By Patrick Mitchell
The Down to Earth Dad
Men Are Problem Solvers (from Mars)
All men are created equal--there's no doubt about that. I marvel, though, at just how profoundly true that popular phrase is, especially if applied literally, and out of context, to mean males specifically.
I conduct parent-involvement trainings for families and Head Start professionals nationwide, and I'm amazed by how similar we men are in two fundamental capacities: how we strive to influence our families (for better or worse), and how we are perceived by women--who, by the way, comprise more than 95% of preschool educators and early care providers.
I'll elaborate by sharing what I believe is an immutable truth about men: All men are problem solvers, but they're not terribly intuitive--without a problem clearly articulated to them, they may seem unmotivated.
Men solve problems. That's what they do. That's all they do, all the time, every day, all day long, and even into the night. But here's the rub: Men can't solve a problem unless they understand the problem fully, completely, and with all ambiguity removed. Hence, sometimes women talking to men--whether at home or in workplace settings--may feel they've clearly defined a problem in need of solving, but they later discover the man didn't connect with the problem.
Consider a man reclined on the sofa at home flipping through channels on the TV. His wife walks into the room and says to him, "I am so tired. I've been with these kids all day. I need to stop doing so much so often." To which the man replies, without looking up, "Well, if you're tired, take a nap."
He just solved her problem, right? Wrong. Her problem was feeling overworked and under-helped at home, and she wanted him to stop watching TV and help her. He seemed unmotivated because he really didn't hear what she was saying, so he didn't clearly understand her problem. Men may be problem solvers, but we're not always tuned into subtle messages.
So, how can educators and moms leverage this Mars-Venus reality to benefit the children they care for? Let's say an early childhood program wants to get men more involved in early childhood activities in the center's program. The problem is a lack of adequate early literacy preparedness before kindergarten. How should she approach the men connected to the children in the program to motivate them to help solve this problem?
She might say something like, "Our center needs more help reading to children." Unfortunately, for most men, this statement is too general. They may not realize they're being asked to help solve the problem, and they'll ultimately walk away. Men require a more direct approach.
Instead, if the director says something more specific, like, "Our center needs men to read to children at lunchtime to solve the problem of children not being ready for kindergarten, and also to show them that men care about reading. Here's our sign-up sheet. What day can you sign up for?" she'll get far better results.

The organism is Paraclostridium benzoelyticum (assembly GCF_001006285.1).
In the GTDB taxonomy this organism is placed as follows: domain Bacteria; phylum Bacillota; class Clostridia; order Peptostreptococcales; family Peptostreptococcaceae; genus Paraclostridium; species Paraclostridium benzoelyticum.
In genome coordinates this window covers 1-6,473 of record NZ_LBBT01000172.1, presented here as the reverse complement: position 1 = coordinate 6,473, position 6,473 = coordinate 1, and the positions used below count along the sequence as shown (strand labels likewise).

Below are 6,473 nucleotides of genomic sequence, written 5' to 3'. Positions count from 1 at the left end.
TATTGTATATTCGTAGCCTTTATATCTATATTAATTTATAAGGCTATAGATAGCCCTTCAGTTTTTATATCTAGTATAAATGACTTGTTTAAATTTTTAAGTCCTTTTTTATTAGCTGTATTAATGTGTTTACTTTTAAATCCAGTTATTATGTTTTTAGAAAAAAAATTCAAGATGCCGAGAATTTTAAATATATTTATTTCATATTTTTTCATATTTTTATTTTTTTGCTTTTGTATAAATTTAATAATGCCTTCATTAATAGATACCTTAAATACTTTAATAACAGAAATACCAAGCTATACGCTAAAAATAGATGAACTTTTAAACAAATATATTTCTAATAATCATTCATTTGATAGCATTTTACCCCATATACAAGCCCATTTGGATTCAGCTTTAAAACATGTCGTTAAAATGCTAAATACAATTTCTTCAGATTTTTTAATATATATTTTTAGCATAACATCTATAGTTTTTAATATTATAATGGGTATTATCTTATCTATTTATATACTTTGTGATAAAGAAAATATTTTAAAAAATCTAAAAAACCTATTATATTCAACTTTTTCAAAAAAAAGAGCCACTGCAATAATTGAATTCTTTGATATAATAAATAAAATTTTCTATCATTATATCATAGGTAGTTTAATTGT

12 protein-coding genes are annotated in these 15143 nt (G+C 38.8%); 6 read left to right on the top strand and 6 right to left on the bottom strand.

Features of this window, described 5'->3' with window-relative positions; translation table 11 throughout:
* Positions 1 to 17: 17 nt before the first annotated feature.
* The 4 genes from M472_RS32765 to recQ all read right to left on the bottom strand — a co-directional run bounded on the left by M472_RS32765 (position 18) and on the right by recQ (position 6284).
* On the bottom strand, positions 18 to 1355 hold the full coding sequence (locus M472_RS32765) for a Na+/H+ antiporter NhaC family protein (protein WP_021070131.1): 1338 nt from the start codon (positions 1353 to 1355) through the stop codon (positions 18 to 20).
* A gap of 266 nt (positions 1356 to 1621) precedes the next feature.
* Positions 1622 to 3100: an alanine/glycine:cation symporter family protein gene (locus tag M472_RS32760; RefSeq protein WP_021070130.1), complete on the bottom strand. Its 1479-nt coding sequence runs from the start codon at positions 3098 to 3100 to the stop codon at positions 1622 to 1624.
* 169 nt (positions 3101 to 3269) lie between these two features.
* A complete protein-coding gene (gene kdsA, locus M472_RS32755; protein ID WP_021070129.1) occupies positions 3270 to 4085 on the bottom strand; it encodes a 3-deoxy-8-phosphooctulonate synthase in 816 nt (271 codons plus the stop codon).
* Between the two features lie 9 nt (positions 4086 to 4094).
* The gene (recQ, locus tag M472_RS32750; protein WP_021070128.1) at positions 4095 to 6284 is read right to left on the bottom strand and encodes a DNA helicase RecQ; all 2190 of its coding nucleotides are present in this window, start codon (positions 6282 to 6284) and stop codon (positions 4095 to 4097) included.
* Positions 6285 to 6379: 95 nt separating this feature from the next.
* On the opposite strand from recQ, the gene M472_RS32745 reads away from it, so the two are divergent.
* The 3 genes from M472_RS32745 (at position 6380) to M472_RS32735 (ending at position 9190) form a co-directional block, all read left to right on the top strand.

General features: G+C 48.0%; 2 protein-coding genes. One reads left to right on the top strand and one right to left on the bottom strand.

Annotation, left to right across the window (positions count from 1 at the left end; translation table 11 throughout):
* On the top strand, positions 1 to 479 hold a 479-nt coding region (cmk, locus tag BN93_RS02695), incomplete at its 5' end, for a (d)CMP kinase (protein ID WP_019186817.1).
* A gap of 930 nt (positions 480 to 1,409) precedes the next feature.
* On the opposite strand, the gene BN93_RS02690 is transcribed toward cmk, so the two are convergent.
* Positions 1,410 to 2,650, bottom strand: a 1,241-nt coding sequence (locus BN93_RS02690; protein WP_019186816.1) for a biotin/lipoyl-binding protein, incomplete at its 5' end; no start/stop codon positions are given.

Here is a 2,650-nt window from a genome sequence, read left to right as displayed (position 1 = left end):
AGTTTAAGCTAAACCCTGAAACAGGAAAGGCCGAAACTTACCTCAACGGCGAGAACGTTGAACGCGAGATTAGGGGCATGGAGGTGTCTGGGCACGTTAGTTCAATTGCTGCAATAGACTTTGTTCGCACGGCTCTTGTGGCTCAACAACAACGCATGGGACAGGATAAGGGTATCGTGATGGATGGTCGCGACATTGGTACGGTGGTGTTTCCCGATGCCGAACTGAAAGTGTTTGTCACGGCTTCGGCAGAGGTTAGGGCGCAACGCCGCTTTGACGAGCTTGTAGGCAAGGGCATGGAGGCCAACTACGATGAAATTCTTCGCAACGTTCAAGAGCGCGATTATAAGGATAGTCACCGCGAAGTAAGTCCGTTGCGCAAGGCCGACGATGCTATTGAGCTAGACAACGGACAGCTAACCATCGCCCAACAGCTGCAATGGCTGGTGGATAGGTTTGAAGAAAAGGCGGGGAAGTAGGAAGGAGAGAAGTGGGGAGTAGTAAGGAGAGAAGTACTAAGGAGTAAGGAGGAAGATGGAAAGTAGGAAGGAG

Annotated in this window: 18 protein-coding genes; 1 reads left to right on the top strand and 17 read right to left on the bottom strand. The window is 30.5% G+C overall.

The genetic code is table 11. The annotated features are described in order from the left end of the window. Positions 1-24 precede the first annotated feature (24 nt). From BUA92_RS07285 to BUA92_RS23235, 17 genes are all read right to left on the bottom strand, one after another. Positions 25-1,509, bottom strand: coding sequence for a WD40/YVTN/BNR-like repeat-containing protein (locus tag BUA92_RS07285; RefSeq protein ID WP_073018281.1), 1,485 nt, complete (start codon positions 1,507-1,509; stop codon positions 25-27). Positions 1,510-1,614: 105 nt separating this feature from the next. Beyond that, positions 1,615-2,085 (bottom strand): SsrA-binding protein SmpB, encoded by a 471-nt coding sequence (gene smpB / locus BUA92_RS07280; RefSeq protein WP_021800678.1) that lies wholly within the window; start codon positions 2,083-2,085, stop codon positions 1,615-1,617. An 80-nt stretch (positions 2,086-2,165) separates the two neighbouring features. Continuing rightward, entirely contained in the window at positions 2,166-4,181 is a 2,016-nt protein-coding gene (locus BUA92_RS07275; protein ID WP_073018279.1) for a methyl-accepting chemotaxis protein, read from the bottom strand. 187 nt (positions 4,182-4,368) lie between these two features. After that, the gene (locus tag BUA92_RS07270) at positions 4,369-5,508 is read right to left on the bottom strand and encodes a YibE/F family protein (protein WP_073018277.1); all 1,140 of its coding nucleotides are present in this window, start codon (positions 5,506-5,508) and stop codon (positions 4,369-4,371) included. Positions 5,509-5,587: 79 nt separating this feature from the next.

Moms have to do too much of the work to make good things happen in early child care and education settings. It's time to encourage men to step up to the plate and do their share. But men have to be approached strategically--remember, men are problem solvers, but we're not terribly intuitive. For instance, our early childhood director might consider recruiting a dad to call all the other dads. I'm not suggesting that women can't successfully recruit men to their events--they can, and do. But it has been my observation that men respond more favorably over the phone to another man when the goal is recruitment to program events.
In this case, the man doing the calling might say something like, "We're having an ice cream social at 7:00 p.m. on Thursday, and we want to take a huge group photo with the dads serving the ice cream and wearing chef hats. Can you help?"
The man doing the calling will get one of two replies: "I'm sorry, but I'm working that night," or "Yes, I'll be there." A direct question, and a simple response, strategically avoiding that frustrating Martian lack of intuitiveness.
So, if you have a problem, and you know men are problem solvers, there's really no reason you can't successfully recruit dads, grandfathers, uncles, and other key men in the lives of children to help you solve those problems. Then you really have no problems at all!
A regular contributor to Children's Voice, Patrick Mitchell publishes a monthly newsletter, The Down to Earth Dad, from Coeur d'Alene, Idaho, and facilitates the Dads Matter! ProjectTM for early childhood programs, schools, and child- and family-serving organizations. He conducts keynote addresses, workshops, and inservice and preservice trainings. To reserve Patrick Mitchell for speaking engagements, or to implement the Dads Matter! ProjectTM for your families and community partners, call him toll-free at 877/282-DADS, or e-mail him at firstname.lastname@example.org. Website: www.DownToEarthDad.org.
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